Jenkins makes the unique argument that the “visibility” of today's fan culture is at stake, not its expression; fans will continue to privately engage with the works that they love, even if companies force them to do so “underground.” He warns, however, that such a prohibitive policy will ultimately harm culture industries which depend so heavily on the support of their fans. Jenkins's article is significant in my studies because it focuses on American fan culture; he does not refer to foreign fan phenomena like dojinshi, where Japanese cartoon companies abide the sale of infringing amateur manga and have accordingly grown in popularity and profit. However, the benefits of American fan activity that he itemizes are incredibly similar to those of the Japanese system: both have fostered artistic innovation, raised new professional artists, and promoted the underlying material. The great difference between the two is the widespread acceptance of dojinshi and the generally negative (or, at best, schizophrenic) corporate reaction to American fan activities. If western companies were to follow Jenkins's rationale and regard their fans as collaborators and creative participants, rather than mere consumers, Jenkins contends (and I agree in my paper) that a cooperative and successful industry akin to Japan's dojinshi system might appear.
In this article Salil Mehra discusses the practice of dojinshi, or Japanese fan-made derivative comics, and its implications for copyright law in both Japan and the United States. He investigates the economic and social incentives fueling both sides of the dojinshi movement, making particular effort to understand the Japanese system in context of American copyright concepts of fair use and economic efficiency. He divides his dissertation into four parts, focusing on the ubiquity of comics in Japanese culture; a comparison of Japanese and American copyright law; the Japanese comic industry's tolerance of dojinshi's infringement; and the implications of this tolerance. After briefly discussing the artistic and economic history of manga and anime comics, Mehra compares American and Japanese copyright law and precedent rulings, specifically in regard to cartoon character copyright. He even attempts to evaluate dojinshi by the four factors of fair use analysis and court precedent involving cartoon character infringement, and finds that dojinshi would not pass by American standards. The similarity of the two copyright law systems, he offers, suggests that the grounds for a legal action against dojinshi are certainly evident should the comic industry choose to pursue it. The fact that the industry generally has not taken filed complaint against dojinshi artists, however, indicates that there are rational incentives for tolerating dojinshi. Mehra notes that culturally, Japan is a less litigious nation than the United States, and winning copyright cases are typically not nearly as lucrative as American ones; this is likely a deterrent to lawsuits in the manga industry. Furthermore, mainstream comic artists might tolerate dojinshi in order to appease their fan base--an artist could ruin his reputation among fans by filing a lawsuit against a loyal, albeit infringing, fan. Discussing commercial reasons to not litigate, he posits that dojnishi ultimately promotes the original work and raises new artists that can eventually enter the mainstream system with ideas of their own. He closes by calling for a reevaluation of the American notion that greater protection yields more or better intellectual property, as well as acknowledgment that a system akin to dojinshi may promote innovation and benefit collective industry.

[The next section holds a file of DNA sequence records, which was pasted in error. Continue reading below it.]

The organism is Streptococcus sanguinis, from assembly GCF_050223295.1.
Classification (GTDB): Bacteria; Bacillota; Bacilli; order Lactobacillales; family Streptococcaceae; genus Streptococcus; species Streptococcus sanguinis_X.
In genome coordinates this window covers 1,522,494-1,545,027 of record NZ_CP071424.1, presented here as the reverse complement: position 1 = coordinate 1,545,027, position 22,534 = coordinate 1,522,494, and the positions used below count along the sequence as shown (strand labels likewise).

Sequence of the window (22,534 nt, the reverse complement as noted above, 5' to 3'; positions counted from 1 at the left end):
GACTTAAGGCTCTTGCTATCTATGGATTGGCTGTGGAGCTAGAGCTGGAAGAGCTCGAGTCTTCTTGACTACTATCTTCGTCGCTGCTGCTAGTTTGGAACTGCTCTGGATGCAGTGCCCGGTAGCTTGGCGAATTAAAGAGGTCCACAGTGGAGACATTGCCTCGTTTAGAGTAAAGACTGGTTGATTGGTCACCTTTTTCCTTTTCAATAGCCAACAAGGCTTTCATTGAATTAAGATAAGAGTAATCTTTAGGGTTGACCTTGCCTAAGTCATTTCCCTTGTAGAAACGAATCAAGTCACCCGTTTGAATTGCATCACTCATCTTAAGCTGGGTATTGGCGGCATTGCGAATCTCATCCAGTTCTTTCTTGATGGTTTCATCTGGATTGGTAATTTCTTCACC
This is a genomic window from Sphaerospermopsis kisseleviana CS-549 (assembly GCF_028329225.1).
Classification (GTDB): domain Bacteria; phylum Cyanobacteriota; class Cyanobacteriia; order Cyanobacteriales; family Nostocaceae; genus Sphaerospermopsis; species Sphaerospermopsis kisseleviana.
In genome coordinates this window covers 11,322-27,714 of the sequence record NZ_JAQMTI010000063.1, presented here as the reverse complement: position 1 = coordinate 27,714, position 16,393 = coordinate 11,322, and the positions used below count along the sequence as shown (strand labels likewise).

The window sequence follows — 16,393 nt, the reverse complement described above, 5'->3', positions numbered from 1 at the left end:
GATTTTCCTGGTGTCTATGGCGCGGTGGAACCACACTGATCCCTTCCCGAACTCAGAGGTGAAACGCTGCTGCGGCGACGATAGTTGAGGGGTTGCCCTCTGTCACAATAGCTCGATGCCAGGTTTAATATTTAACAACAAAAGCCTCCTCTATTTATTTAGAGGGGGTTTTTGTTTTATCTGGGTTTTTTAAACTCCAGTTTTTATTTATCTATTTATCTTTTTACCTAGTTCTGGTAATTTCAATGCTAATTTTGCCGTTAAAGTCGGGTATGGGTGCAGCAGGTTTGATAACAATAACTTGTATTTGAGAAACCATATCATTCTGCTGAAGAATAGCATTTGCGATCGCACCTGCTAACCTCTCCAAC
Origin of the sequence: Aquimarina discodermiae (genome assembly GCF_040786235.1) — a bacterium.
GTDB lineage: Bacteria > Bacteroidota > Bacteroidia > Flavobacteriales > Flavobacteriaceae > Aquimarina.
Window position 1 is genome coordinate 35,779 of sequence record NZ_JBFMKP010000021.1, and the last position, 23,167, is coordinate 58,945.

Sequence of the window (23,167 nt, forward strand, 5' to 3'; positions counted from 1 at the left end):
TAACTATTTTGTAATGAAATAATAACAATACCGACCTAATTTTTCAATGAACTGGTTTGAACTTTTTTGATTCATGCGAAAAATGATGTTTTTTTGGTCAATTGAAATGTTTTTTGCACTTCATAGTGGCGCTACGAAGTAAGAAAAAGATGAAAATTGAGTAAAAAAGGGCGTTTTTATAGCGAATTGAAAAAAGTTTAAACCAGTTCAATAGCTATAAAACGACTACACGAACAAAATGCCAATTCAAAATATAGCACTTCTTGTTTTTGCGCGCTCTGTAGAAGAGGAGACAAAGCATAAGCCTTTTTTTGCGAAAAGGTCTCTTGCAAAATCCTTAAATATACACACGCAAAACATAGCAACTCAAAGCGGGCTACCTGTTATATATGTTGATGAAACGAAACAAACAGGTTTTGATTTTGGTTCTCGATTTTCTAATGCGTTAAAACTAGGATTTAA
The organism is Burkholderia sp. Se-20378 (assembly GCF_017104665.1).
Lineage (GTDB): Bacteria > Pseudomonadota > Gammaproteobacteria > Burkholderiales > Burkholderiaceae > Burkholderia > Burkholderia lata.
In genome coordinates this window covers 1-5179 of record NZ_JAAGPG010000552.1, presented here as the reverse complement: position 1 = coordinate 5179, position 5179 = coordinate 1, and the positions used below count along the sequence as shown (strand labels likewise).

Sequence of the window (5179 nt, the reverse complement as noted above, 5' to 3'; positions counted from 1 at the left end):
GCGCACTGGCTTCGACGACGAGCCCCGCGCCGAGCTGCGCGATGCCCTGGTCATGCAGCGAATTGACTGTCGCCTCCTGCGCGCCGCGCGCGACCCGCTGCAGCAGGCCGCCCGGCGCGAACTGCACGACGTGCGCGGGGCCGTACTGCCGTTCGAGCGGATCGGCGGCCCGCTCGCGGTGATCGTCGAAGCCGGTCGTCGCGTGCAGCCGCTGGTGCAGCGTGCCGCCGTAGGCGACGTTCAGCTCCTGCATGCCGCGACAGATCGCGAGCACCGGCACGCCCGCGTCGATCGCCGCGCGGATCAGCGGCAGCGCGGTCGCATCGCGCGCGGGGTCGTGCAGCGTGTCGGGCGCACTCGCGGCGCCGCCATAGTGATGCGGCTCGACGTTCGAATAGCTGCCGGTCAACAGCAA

Mehra's article is unique in its attempt to reconcile dojinshi with Japanese Copyright Law. His investigation of court precedent in cartoon infringement suggests that dojinshi is indeed a unique situation. By comparing Japanese and American copyright laws and demonstrating how alike they are, he proves that the creation and sale of dojinshi is not simply allowed in Japan because it has weaker copyright laws than the U.S.--other factors (cultural, economic, etc.) must account for the dojinshi phenomenon. Mehra is also unique among dojinshi scholars for making pains to demonstrate that the industry's tolerance of dojinshi has as much to do with the legal atmosphere of Japan as the commercial benefits of allowing the practice to continue. Furthermore, he emphasizes that with the dojinshi system, individual artist's interests are sacrificed for the collective good of the manga industry. In other words, an individual artist must agree not to protect his work from infringing artists in order to maintain the system that benefits the industry. This is all important for my paper because I investigate whether the fan policies of entertainment industries in Japan are transportable to the United States. The comparison of American and Japanese laws and cultural circumstances is thus critical to determining my argument.
In this article Nathaniel Noda discusses fan-based creative activities and their relationship to the copyrighted works that they draw from. He focuses specifically on the practices of “fan subbing” and “dojinshi,” but emphasizes the application of his findings to other derivative creative efforts (or “fan-based activities”), including the writing of fan fiction. Fan subbing, or the fan-based copying, translation, and circulation of Japanese cartoons, has been considered a key factor in popularizing Japanese animation in the west. Dojinshi, the fan-made and fan-sold cartoons that reuse characters from mainstream commercial manga, has proven to promote its underlying work and cultivate new artists for the professional manga industry. Both practices are technically illegal, but have been allowed due to their admitted benefits to the industry and, perhaps to a lesser degree, their ensconced position in our culture. Noda goes beyond other scholarly fan-related essays by arguing that the tacit agreement affording these fan-based activities is not enough, and that American fair use doctrine should be refined to acknowledge and protect the public benefits and incentives for authorship that fan-based activities provide. First he develops a formal definition for “fans” and uses it to form the two criteria for determining something as a “fan-based activity:” the activity complements the underlying work, but does not compete with it; secondly, a fan-based activity promotes the economic and creative incentives of the copyright holder whose work they are fans of. Noda then proposes that two changes be made in the traditional judicial interpretation of fair use to accommodate these innovative, arts/progress-promoting works. First, he posits that the first factor of fair use be refined so as to distinguish whether a work’s purpose is competitive or complementary. This, he suggests, would better align fair use analysis with the original aims of copyright law, and weaken the “commercial vs. noncommercial” distinction that never acknowledged that a commercial, complementary work (like these fan-based works) could actually, in some cases, benefit the author. Secondly, he offers that the fourth factor be applied to also evaluate a work’s benefit to the potential market of the underlying work. This is a much more nuanced, balanced evaluation of a work’s benefit to author and society than the traditional application of the fourth factor, which only looks for instances where a work could hurt an underlying work’s market.